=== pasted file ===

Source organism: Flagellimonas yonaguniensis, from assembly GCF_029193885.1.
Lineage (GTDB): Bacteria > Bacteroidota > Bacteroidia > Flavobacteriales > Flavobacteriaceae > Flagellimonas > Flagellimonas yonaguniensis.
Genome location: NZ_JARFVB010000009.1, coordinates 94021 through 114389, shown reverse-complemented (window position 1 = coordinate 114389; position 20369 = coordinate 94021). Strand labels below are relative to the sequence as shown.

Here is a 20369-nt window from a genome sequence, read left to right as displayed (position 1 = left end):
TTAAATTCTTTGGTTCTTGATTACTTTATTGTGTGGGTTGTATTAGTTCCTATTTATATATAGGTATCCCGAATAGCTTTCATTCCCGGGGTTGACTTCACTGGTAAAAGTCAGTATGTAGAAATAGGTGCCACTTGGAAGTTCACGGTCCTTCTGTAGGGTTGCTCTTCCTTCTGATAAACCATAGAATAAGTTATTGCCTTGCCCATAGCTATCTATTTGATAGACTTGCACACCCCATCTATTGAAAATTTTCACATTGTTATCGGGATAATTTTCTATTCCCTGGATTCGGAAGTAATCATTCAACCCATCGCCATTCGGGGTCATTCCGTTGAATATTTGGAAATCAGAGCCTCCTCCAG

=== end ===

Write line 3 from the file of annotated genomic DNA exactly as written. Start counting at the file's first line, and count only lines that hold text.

Genome location: NZ_JARFVB010000009.1, coordinates 94021 through 114389, shown reverse-complemented (window position 1 = coordinate 114389; position 20369 = coordinate 94021). Strand labels below are relative to the sequence as shown.